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Saturday, Sept. 22, 2007

Fukuda, Aso back new antiterror law; Abe hit over timing


Staff writer

The government will submit new antiterrorism legislation to the extraordinary Diet session in an attempt to extend Japan's refueling mission in the Indian Ocean, both contenders to succeed outgoing Prime Minister Shinzo Abe said Friday.

Yasuo Fukuda and Taro Aso made the pledges during their final public debate at the Japan National Press Club. The Liberal Democratic Party's presidential election is Sunday.

The government is trying desperately to extend the Maritime Self-Defense Force's refueling activities in the Indian Ocean for the coalition forces in Afghanistan. Japan's special law permitting the MSDF mission expires Nov. 1.

"If it is difficult to extend the current law, we would have to submit new legislation . . . during this Diet session," said Fukuda, a former chief Cabinet secretary and the front-runner in the LDP race.

If the government waits until the regular Diet session is convened in January, the Japanese mission would have to be suspended for several months and such an extended absence would be criticized by other countries taking part in the antiterrorism operations, he added.

"Japan has to show its stance clearly," Fukuda said.

Trailing Fukuda in the race, Aso, the LDP secretary general, concurred. "It is our duty to resume the operation as soon as possible," Aso said. "We have to try to have (the new law) enacted during this session."

But the outlook for the new legislation is unclear. Opposition parties, led by the Democratic Party of Japan, are ready to use their newly gained control of the House of Councilors to block the extension of the MSDF mission on the grounds that it is not authorized by a United Nations resolution and is thus unconstitutional.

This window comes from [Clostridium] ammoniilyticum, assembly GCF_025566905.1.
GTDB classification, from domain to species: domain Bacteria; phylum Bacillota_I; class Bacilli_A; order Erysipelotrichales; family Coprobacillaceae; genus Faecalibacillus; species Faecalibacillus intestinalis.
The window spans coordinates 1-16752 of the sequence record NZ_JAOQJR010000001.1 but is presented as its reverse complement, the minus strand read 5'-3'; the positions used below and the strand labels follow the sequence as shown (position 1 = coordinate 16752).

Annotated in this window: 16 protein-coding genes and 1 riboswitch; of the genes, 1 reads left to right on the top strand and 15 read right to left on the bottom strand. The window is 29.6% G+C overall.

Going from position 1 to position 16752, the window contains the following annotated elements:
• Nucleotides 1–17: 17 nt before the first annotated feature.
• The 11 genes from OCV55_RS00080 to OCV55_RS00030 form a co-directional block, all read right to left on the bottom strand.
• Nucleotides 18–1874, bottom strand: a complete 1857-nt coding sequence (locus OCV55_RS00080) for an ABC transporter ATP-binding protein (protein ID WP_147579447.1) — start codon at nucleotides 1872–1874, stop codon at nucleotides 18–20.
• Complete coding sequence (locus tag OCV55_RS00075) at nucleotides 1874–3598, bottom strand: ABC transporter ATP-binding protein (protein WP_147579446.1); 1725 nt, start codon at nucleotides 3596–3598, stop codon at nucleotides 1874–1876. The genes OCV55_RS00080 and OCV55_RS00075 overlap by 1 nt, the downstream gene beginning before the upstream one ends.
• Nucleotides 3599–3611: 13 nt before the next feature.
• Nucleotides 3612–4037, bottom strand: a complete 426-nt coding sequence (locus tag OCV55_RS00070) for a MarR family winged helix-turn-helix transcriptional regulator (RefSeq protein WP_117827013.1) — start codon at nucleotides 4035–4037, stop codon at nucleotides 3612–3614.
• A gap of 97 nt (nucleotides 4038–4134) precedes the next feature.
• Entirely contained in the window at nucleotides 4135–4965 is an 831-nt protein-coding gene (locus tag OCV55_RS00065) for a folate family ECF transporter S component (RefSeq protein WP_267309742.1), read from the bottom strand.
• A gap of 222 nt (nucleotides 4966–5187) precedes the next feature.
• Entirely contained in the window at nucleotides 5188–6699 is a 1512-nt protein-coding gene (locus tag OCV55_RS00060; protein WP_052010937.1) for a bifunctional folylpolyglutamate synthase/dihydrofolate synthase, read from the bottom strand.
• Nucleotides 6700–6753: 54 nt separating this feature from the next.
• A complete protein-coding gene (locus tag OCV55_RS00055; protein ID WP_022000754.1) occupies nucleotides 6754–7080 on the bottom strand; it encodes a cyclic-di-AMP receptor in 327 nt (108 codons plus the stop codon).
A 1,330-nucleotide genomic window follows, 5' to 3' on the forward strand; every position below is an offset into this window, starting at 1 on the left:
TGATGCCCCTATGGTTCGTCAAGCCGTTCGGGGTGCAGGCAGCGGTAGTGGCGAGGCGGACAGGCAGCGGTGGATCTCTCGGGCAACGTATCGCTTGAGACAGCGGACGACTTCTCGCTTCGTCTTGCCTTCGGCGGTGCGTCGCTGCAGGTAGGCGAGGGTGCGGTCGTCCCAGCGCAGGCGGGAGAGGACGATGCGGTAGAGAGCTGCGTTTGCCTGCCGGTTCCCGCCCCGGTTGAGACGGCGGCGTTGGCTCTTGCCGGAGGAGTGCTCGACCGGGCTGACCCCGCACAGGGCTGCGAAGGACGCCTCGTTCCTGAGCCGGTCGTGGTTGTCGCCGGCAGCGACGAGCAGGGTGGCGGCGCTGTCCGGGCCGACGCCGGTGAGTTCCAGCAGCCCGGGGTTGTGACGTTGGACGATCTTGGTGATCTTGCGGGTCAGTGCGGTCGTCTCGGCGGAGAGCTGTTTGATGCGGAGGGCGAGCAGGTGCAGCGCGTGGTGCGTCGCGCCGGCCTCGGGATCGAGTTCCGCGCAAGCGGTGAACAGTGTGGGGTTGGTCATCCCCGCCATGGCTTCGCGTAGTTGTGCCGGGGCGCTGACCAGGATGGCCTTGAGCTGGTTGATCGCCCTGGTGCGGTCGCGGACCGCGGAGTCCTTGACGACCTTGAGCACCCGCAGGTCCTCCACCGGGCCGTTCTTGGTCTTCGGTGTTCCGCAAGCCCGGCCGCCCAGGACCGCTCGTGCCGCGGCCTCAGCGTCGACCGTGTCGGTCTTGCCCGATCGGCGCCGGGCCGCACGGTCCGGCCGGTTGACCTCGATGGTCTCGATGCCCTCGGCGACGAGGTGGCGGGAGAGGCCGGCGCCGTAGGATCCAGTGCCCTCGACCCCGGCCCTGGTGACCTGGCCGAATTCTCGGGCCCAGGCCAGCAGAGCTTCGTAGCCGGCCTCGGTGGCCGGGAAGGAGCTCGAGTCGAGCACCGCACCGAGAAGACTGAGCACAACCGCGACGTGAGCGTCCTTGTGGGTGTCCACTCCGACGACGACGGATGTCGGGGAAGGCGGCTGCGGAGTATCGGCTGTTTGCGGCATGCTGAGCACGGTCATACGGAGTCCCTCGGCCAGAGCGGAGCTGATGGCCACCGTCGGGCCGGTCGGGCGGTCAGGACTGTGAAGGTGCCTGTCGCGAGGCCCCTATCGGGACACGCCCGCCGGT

Two days before Sunday's LDP race, Fukuda was still ahead of Aso after garnering support from most of the party's factions. The winner of the election is almost assured of being elected prime minister by the Diet on Tuesday.

During the debate, Fukuda denied media reports that he is considering consulting with the DPJ over when to dissolve the Lower House for a snap election in order to win the cooperation of the leading opposition force in Diet proceedings.

Fukuda also criticized Abe for abruptly announcing his resignation last week — just two days after opening the 62-day extra Diet session with a policy speech in which he staked his job on the mission.

"Abe made a wrong decision on the timing of his resignation," Fukuda said.

Abe announced his intention to step down more than a month after his LDP suffered a crushing defeat in the July 29 House of Councilors election and about two weeks after he reshuffled his Cabinet to revamp his scandal-tainted administration.

Fukuda said Abe should have quit right after the July election or stayed until the very end.



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